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Plantar Fasciitis

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Treatment Overview

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Initial treatment continued...

Avoid using only heat on your foot, such as from a heating pad or a heat pack for at least the first 2 or 3 days. Heat tends to make symptoms worse for some people. If you use contrast baths, which alternate hot and cold water, make sure you end with a soak in cold water. If you try a heating pad, use a low setting.

If your weight is putting extra stress on your feet, your doctor may encourage you to try a weight-loss program.

Ongoing treatment

If nonsurgical methods such as rest, ice, and stretching exercises help relieve your plantar fasciitis symptoms, continue using them. If you have not improved after 6 weeks, your doctor may recommend that you continue those methods but add other nonsurgical treatments, such as:

  • Custom-made shoe inserts (orthotics). Custom-made orthotics camera.gif require a prescription. If your foot has an unusual shape or if you have a certain problem that the device will help, then a custom-made insert may fit better and control pain better than a nonprescription one.
  • Night splints camera.gif. A night splint holds the foot with the toes pointed up and with the foot and ankle at a 90-degree angle. This position applies a constant, gentle stretch to the plantar fascia.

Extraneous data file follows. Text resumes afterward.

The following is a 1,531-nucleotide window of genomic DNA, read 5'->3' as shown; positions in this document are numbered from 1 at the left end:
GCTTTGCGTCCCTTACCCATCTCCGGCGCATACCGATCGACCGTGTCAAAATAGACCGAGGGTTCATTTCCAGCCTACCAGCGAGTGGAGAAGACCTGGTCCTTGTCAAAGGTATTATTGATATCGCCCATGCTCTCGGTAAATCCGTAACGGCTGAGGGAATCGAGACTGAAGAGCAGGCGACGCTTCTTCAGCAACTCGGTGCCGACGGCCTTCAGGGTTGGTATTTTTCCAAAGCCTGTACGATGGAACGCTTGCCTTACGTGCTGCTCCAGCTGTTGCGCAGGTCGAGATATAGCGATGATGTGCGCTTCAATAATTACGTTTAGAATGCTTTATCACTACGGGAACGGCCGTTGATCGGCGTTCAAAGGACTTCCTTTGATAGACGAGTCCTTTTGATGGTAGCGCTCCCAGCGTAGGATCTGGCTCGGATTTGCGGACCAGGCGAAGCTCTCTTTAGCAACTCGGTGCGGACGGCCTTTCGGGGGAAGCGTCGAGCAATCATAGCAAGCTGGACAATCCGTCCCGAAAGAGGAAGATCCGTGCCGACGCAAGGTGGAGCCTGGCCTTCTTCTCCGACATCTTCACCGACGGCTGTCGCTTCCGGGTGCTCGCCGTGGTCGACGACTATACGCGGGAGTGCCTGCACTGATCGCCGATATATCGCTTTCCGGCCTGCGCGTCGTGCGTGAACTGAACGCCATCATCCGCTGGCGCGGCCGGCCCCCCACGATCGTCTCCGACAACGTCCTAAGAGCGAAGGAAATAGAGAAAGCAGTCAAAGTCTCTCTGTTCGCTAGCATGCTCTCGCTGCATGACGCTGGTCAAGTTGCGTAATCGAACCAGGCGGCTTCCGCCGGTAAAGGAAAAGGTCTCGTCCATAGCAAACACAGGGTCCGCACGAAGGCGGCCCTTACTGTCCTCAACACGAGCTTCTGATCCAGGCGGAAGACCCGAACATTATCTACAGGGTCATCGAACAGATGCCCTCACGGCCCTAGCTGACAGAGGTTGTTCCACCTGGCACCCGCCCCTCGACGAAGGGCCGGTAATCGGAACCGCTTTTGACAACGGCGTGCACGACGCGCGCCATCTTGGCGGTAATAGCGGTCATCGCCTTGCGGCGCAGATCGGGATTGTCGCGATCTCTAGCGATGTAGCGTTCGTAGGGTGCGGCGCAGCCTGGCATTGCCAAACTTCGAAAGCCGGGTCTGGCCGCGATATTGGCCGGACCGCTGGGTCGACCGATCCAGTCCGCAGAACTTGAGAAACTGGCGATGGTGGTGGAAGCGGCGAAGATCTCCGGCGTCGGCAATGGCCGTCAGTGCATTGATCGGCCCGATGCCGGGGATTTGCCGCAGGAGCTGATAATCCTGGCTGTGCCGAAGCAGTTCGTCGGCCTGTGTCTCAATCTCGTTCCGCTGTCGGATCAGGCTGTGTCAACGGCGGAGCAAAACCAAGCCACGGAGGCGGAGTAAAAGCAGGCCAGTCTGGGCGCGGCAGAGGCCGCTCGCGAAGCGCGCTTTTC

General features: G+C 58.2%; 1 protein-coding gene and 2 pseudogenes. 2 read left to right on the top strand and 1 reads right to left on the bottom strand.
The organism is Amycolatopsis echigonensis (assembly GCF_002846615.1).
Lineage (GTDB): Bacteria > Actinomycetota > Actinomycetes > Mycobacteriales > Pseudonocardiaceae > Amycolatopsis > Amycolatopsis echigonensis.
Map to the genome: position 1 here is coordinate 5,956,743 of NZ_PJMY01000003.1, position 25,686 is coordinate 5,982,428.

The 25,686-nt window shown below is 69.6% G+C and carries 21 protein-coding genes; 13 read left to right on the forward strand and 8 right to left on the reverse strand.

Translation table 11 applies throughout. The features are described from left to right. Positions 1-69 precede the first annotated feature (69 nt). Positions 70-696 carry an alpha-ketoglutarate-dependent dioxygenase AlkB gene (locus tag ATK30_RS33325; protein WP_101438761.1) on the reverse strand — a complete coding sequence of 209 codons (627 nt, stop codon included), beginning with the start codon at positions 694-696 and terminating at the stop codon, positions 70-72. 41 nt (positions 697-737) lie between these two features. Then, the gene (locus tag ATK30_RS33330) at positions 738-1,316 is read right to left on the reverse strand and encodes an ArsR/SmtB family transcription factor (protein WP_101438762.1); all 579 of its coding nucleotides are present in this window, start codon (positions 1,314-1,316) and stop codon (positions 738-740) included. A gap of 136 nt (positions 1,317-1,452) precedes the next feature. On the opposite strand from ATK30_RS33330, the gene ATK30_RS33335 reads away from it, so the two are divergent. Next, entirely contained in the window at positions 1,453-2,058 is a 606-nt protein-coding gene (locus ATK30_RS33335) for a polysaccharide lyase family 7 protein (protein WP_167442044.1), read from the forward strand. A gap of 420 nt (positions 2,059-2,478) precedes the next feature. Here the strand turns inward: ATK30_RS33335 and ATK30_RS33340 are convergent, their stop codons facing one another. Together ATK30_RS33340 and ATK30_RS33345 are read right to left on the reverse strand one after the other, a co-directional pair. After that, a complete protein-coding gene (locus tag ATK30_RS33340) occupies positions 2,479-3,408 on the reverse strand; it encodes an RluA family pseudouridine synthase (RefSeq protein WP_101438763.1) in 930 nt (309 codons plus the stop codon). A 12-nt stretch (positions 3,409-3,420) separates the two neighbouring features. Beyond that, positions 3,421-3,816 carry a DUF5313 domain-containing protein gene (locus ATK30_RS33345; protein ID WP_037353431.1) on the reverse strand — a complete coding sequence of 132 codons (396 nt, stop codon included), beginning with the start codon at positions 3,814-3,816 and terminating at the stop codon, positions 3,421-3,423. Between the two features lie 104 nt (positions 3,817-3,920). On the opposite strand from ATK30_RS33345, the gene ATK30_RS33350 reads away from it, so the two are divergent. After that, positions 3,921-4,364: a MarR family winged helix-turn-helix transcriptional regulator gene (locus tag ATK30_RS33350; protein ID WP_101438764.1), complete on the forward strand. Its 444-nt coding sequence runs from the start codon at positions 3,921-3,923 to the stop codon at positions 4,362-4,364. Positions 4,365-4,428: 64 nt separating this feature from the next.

• A walking cast on the lower leg. Casting is somewhat more expensive and inconvenient than other nonsurgical treatments. And after the cast is removed, you will need some rehabilitation to restore strength and range of motion. But a cast forces you to rest your foot.

Formal physical therapy instruction can help make sure you properly stretch your Achilles tendon and plantar fascia ligament. Doctors usually consider surgery only for severe cases that do not improve.

Treatment if the condition gets worse

Your doctor may suggest corticosteroid shots if you have tried nonsurgical treatment for several weeks without success.1 Shots can relieve pain, but the relief is often short-term. Also, the shots themselves can be painful, and repeated shots can damage the heel pad and the plantar fascia.

Out of 100 people with plantar fasciitis, about 95 are able to relieve their heel pain with nonsurgical treatments. Only about 5 out of 100 need surgery.1 If you are one of the few people whose symptoms don't improve in 6 to 12 months with other treatments, your doctor may recommend plantar fascia release surgery. Plantar fascia release involves cutting part of the plantar fascia ligament in order to release the tension and relieve the inflammation of the ligament.

Plantar Fasciitis: Should I Have Surgery for Heel Pain?
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WebMD Medical Reference from Healthwise

Last Updated: November 14, 2014
This information is not intended to replace the advice of a doctor. Healthwise disclaims any liability for the decisions you make based on this information.
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